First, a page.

Frontier jumps on NaaS train, starting with Dallas HQ

Four months after announcing the relocation of its headquarters to a 95,000-square-foot office complex in Dallas, Frontier Communications said it will pilot its new network-as-service (NaaS) at its flagship office building.

Ettienne Brandt, EVP of Business at Frontier, said the ISP is offering its enterprise customers the same service it deployed in Dallas: a completely automated, cloud-based local area network. “We wanted a true services play,” he said. “Hardware, software and services are all included.”

The hardware is built by Frontier’s partner Nile, a startup founded to deliver secure networks-as-a-service by veterans of Cisco, AWS and other companies. Chief business development officer Niraj Singh said Nile spent four years creating its proprietary chipset and designing Nile’s Wi-Fi access points and switches. He said one reason Nile “started from scratch” was to embed zero trust security at the product’s core.

Security will be a big driver for NaaS, according to Frontier’s Brandt. Currently, many firms feel pressure to upgrade their network hardware and software to keep up with the most robust security solutions available. That can get expensive.

“People don’t have big capex budgets to do these massive upgrades every couple of years,” said Brandt. “They prefer the services model.”

Frontier doesn’t have any enterprise customers to announce yet, but Brandt said the ISP will target large enterprises, since it already offers a Meraki managed Wi-Fi network for mid-sized companies. He said large companies are asking for NaaS, and he named healthcare facilities, state and local governments, and educational institutions as likely customers. 


Artificial intelligence will monitor and automate Frontier’s NaaS, Brandt said, guaranteeing quality of service and alerting Frontier if a customer needs additional hardware at a given location. Nile’s Singh added that AI will also move the access points automatically to the Wi-Fi spectrum band with the most bandwidth available at the moment. “You don’t need human intervention to fine tune it; it is doing it continuously 24/7,” he said.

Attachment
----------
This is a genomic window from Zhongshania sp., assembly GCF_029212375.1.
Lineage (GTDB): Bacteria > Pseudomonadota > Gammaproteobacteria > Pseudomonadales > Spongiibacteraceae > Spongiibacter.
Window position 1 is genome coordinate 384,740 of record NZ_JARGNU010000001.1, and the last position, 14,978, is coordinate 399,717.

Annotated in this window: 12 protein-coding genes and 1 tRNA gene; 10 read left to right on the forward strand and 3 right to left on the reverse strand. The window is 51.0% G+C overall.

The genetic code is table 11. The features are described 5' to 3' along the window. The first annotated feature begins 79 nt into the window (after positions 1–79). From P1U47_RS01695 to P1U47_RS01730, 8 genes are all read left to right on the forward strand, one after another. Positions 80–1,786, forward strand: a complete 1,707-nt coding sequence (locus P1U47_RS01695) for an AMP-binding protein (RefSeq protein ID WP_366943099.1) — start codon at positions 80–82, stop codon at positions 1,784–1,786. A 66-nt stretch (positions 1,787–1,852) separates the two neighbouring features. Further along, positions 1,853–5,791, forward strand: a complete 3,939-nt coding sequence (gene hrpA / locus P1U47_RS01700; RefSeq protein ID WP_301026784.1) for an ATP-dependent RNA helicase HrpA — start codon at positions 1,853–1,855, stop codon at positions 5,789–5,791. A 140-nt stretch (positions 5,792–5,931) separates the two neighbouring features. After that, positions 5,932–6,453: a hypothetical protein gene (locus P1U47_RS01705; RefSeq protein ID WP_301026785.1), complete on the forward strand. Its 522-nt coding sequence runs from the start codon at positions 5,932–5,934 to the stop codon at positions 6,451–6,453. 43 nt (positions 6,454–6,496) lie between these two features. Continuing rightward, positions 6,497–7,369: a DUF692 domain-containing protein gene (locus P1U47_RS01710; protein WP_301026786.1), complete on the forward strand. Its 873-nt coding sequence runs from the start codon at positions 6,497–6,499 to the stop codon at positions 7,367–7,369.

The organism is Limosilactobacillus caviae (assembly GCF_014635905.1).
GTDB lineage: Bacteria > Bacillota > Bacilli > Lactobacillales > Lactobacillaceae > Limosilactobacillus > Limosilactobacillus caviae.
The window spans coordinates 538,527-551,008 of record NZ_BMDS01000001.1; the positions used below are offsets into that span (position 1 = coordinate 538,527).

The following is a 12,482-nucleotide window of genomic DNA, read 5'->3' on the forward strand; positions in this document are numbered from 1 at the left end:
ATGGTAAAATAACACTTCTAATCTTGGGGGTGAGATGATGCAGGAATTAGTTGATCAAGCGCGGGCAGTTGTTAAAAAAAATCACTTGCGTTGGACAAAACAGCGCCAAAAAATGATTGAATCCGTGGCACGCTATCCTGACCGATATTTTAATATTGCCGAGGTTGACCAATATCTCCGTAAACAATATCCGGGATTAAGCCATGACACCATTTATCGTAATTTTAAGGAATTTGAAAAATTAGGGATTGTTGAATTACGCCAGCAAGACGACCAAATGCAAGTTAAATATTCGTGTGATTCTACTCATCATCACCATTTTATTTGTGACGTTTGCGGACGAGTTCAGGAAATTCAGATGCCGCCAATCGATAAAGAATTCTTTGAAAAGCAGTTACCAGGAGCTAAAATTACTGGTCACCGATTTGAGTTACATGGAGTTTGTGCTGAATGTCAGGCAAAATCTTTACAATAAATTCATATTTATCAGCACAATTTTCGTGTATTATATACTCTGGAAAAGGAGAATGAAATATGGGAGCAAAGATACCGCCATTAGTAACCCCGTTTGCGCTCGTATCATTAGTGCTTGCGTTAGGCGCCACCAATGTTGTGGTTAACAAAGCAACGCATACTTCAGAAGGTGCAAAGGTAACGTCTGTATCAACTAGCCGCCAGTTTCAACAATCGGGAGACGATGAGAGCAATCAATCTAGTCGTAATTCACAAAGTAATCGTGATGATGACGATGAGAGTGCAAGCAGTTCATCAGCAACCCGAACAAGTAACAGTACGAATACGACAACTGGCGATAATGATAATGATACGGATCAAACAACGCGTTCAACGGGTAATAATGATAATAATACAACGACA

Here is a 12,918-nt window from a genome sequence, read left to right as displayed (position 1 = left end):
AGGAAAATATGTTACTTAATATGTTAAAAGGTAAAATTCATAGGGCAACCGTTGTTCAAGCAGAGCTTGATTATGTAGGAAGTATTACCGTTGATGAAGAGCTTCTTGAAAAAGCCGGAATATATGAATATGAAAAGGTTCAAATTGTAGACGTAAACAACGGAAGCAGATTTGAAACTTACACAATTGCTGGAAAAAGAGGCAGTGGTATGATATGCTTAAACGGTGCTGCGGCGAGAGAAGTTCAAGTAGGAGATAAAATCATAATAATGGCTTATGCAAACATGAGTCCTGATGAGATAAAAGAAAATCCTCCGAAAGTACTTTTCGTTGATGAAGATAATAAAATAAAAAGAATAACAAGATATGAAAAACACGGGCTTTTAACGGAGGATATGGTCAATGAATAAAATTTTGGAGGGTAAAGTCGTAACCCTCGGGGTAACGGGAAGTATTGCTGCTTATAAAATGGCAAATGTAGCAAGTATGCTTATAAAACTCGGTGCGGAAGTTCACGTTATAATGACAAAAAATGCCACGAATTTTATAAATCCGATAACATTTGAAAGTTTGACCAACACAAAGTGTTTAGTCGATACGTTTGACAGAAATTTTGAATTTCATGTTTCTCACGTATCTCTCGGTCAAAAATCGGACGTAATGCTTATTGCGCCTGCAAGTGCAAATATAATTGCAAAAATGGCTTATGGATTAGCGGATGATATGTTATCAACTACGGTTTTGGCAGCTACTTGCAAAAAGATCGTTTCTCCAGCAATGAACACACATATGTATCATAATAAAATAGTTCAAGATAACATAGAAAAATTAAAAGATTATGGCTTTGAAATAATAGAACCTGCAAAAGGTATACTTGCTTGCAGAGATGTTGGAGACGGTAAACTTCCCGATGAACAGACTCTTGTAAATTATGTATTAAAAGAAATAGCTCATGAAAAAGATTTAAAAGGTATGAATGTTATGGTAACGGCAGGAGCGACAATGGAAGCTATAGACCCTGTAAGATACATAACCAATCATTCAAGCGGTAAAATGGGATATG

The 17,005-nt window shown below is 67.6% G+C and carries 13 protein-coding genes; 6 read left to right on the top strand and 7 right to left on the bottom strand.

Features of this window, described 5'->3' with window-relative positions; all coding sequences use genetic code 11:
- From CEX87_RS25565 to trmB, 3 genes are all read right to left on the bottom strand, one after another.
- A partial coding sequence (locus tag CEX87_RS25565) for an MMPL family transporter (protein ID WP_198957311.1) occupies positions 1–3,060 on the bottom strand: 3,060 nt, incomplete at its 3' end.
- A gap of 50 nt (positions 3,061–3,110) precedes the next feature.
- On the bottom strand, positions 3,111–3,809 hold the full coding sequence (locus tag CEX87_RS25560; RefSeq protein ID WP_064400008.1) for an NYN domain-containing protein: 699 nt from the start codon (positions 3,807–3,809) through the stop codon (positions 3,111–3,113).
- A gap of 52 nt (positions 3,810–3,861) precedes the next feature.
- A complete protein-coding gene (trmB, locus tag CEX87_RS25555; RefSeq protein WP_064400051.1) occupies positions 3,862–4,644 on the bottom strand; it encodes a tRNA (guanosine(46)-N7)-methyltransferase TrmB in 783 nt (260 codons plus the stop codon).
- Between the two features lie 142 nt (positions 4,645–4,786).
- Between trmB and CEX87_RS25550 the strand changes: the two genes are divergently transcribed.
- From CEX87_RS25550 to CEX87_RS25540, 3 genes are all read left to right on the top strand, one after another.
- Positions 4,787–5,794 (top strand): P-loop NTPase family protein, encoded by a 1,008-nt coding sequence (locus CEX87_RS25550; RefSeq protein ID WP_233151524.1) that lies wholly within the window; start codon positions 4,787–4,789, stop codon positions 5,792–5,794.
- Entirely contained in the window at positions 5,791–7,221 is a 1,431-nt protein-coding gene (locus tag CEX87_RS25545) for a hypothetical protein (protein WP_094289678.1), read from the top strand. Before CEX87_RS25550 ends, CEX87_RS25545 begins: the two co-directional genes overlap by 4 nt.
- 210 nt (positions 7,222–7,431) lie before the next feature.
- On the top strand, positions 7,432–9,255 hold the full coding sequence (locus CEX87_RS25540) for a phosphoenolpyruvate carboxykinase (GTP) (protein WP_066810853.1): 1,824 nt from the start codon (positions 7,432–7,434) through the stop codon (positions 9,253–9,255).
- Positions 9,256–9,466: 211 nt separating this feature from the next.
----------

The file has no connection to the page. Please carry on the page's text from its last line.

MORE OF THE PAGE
“The Nile access service is ideal for service providers like Frontier, as it provides a complete wired and wireless local area network (LAN) offering that enables them to deepen their partnerships with their enterprise customers but doesn’t add to their operational burden,” said Nile CEO Pankaj Patel, in a press release.

Frontier’s NaaS announcement comes roughly six months after Lumen launched Internet-on-Demand, a slightly different take on NaaS. Instead of placing access points and switches at the enterprise customer location, Lumen offers select enterprise customers a portal or an application programming interface as an on-ramp to its network. And instead of a monthly fee, customers pay by the hour based on how much bandwidth they use.

Frontier’s Brandt said that since NaaS is a new business for Frontier, management thought it was appropriate to take a fresh approach. “This isn’t an area where we’ve got a back book to protect, so we can afford to make decisions and go with disruptive players and do things that aren’t being done in the industry every day,” he said.